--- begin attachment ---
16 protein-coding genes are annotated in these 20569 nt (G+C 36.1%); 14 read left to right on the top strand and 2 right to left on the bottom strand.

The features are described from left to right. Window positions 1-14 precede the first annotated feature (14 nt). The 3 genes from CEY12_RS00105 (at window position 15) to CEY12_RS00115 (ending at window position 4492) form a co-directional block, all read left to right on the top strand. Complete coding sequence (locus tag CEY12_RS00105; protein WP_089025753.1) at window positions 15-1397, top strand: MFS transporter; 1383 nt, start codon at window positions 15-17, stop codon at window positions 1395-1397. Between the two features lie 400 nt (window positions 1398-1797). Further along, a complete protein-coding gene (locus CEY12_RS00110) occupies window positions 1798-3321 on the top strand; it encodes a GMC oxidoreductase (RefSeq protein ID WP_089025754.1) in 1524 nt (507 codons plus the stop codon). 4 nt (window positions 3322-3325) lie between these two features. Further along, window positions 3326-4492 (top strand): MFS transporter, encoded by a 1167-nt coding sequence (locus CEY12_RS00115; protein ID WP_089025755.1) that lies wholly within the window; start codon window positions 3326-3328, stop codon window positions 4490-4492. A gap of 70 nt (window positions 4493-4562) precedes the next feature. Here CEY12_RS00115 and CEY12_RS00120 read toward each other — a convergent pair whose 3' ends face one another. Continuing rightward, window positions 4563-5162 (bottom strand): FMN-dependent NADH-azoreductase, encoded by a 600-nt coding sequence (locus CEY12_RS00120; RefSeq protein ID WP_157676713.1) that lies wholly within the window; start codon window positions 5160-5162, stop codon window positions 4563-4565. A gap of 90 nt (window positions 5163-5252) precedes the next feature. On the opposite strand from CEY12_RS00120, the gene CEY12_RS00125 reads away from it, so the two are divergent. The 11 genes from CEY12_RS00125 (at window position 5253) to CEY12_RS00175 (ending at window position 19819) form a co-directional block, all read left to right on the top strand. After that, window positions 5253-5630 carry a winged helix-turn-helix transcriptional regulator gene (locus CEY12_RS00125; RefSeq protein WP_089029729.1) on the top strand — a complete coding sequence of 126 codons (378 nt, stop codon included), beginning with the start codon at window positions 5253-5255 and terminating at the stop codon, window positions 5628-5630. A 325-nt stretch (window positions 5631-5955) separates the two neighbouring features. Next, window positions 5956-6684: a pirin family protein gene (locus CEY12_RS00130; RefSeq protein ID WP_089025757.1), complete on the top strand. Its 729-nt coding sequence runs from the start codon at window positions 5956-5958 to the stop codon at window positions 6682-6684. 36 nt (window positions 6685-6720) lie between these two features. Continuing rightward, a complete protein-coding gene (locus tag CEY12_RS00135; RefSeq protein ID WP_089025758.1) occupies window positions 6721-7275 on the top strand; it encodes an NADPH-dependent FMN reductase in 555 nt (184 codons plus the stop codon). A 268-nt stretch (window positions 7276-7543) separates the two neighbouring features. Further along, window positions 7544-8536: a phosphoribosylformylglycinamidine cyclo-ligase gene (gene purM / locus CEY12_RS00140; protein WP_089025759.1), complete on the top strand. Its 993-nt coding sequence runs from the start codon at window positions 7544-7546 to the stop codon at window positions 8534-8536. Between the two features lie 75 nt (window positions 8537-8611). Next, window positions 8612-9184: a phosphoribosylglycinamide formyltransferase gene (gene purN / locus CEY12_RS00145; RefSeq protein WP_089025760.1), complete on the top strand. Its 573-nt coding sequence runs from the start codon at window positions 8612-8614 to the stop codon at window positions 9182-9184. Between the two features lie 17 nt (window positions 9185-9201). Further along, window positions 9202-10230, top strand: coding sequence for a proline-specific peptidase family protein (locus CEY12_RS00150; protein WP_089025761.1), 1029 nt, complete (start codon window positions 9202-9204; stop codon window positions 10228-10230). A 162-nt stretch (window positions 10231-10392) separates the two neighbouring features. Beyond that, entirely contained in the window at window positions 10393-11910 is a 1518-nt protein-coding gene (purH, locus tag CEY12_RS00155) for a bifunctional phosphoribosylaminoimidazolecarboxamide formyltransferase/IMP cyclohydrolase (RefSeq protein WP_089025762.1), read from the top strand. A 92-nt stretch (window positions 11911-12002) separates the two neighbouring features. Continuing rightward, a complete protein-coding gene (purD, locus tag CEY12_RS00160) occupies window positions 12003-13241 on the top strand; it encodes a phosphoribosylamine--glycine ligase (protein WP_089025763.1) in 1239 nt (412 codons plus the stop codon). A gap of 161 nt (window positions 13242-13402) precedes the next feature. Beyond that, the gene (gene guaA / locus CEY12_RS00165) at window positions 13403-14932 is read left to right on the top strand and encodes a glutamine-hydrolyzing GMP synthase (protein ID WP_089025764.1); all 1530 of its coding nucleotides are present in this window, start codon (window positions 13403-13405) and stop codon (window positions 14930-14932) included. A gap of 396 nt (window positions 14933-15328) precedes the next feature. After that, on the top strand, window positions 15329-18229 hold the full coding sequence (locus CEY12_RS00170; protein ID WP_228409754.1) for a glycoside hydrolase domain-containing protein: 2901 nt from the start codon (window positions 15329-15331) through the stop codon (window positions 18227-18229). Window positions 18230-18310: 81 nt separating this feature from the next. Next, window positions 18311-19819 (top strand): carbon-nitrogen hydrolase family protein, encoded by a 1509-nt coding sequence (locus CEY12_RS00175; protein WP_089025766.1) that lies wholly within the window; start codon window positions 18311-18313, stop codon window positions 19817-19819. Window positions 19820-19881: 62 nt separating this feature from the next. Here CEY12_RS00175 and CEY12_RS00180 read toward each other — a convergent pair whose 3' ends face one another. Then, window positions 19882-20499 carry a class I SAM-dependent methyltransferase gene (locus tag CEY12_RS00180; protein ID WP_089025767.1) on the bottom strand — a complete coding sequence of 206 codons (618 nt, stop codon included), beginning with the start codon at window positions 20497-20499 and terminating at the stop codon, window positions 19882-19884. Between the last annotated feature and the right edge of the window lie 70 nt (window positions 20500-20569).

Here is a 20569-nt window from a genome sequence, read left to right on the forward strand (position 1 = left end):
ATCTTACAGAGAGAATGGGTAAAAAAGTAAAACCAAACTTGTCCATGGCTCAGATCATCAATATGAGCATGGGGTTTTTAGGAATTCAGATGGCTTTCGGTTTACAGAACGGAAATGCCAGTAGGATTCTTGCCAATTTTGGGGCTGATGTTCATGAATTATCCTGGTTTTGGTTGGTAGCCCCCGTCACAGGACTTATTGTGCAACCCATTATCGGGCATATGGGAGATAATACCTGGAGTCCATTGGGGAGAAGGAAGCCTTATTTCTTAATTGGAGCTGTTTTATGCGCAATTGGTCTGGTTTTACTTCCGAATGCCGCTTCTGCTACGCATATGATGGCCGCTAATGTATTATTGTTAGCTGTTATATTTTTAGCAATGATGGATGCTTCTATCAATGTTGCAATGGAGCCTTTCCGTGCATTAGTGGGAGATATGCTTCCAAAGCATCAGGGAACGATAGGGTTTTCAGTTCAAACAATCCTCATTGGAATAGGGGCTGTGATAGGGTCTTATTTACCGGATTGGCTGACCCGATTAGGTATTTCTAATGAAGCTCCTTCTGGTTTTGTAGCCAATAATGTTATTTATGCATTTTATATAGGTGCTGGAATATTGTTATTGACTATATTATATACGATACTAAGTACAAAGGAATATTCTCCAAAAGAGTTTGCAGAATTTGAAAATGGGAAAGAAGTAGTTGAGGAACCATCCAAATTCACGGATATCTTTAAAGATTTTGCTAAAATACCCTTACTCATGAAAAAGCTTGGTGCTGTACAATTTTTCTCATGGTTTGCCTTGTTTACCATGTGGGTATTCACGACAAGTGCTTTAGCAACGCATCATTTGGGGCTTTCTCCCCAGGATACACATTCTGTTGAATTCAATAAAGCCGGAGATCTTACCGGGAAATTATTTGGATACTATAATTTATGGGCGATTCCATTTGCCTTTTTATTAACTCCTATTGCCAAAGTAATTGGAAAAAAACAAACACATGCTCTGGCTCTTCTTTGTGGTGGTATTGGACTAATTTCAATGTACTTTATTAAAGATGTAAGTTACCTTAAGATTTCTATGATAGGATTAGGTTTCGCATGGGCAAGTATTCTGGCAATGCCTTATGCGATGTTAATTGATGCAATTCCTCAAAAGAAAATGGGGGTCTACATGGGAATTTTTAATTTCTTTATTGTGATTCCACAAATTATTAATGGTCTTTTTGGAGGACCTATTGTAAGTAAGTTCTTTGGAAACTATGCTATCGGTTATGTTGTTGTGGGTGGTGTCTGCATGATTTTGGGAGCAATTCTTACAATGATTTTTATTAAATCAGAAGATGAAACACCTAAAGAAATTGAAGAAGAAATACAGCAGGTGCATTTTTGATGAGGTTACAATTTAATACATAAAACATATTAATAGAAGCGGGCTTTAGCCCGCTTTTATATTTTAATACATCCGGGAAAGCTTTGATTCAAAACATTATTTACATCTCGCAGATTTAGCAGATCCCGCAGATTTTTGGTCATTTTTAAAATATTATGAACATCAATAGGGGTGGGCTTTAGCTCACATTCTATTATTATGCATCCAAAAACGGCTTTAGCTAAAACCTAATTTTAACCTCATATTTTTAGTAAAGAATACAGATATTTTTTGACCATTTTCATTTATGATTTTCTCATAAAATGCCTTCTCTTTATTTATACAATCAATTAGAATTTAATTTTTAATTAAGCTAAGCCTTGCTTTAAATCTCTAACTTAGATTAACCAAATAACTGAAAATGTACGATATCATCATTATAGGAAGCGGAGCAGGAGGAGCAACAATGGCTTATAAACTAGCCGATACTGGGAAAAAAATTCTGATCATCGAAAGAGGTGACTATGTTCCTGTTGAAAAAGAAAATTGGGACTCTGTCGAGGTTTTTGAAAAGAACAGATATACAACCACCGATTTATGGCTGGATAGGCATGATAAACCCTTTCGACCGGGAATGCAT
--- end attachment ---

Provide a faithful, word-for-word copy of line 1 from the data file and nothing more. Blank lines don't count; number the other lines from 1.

16 protein-coding genes are annotated in these 20569 nt (G+C 36.1%); 14 read left to right on the top strand and 2 right to left on the bottom strand.